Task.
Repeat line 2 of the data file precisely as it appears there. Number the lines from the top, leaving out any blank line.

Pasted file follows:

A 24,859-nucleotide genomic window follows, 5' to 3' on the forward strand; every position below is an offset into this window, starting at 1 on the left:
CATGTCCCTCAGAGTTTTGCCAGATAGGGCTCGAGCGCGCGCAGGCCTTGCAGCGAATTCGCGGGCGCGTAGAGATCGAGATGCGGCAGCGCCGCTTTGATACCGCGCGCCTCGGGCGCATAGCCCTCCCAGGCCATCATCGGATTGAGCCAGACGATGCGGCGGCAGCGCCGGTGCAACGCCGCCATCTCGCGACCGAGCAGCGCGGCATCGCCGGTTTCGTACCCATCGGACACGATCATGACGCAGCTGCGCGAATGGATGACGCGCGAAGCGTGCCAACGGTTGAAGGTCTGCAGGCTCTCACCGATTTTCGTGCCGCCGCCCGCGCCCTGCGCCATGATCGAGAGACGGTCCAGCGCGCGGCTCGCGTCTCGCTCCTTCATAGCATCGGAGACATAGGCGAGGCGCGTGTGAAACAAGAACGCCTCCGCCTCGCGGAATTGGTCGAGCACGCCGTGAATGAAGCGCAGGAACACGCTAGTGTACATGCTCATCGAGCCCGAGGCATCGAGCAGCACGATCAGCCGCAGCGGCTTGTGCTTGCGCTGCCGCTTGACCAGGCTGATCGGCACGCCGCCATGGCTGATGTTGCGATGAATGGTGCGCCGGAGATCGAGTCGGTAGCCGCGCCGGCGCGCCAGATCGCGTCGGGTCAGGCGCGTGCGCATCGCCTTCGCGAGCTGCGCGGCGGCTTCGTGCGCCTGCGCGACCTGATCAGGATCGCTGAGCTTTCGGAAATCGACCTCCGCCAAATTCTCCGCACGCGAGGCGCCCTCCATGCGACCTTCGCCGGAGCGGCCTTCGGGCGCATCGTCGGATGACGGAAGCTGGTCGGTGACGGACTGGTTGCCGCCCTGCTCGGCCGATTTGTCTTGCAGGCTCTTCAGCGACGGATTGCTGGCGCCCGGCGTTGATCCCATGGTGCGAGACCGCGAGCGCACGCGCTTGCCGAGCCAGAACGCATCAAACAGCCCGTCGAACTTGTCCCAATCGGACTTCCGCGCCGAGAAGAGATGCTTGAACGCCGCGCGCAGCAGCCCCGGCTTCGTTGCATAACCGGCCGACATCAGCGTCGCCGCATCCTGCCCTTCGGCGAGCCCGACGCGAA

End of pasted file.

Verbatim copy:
CATGTCCCTCAGAGTTTTGCCAGATAGGGCTCGAGCGCGCGCAGGCCTTGCAGCGAATTCGCGGGCGCGTAGAGATCGAGATGCGGCAGCGCCGCTTTGATACCGCGCGCCTCGGGCGCATAGCCCTCCCAGGCCATCATCGGATTGAGCCAGACGATGCGGCGGCAGCGCCGGTGCAACGCCGCCATCTCGCGACCGAGCAGCGCGGCATCGCCGGTTTCGTACCCATCGGACACGATCATGACGCAGCTGCGCGAATGGATGACGCGCGAAGCGTGCCAACGGTTGAAGGTCTGCAGGCTCTCACCGATTTTCGTGCCGCCGCCCGCGCCCTGCGCCATGATCGAGAGACGGTCCAGCGCGCGGCTCGCGTCTCGCTCCTTCATAGCATCGGAGACATAGGCGAGGCGCGTGTGAAACAAGAACGCCTCCGCCTCGCGGAATTGGTCGAGCACGCCGTGAATGAAGCGCAGGAACACGCTAGTGTACATGCTCATCGAGCCCGAGGCATCGAGCAGCACGATCAGCCGCAGCGGCTTGTGCTTGCGCTGCCGCTTGACCAGGCTGATCGGCACGCCGCCATGGCTGATGTTGCGATGAATGGTGCGCCGGAGATCGAGTCGGTAGCCGCGCCGGCGCGCCAGATCGCGTCGGGTCAGGCGCGTGCGCATCGCCTTCGCGAGCTGCGCGGCGGCTTCGTGCGCCTGCGCGACCTGATCAGGATCGCTGAGCTTTCGGAAATCGACCTCCGCCAAATTCTCCGCACGCGAGGCGCCCTCCATGCGACCTTCGCCGGAGCGGCCTTCGGGCGCATCGTCGGATGACGGAAGCTGGTCGGTGACGGACTGGTTGCCGCCCTGCTCGGCCGATTTGTCTTGCAGGCTCTTCAGCGACGGATTGCTGGCGCCCGGCGTTGATCCCATGGTGCGAGACCGCGAGCGCACGCGCTTGCCGAGCCAGAACGCATCAAACAGCCCGTCGAACTTGTCCCAATCGGACTTCCGCGCCGAGAAGAGATGCTTGAACGCCGCGCGCAGCAGCCCCGGCTTCGTTGCATAACCGGCCGACATCAGCGTCGCCGCATCCTGCCCTTCGGCGAGCCCGACGCGAA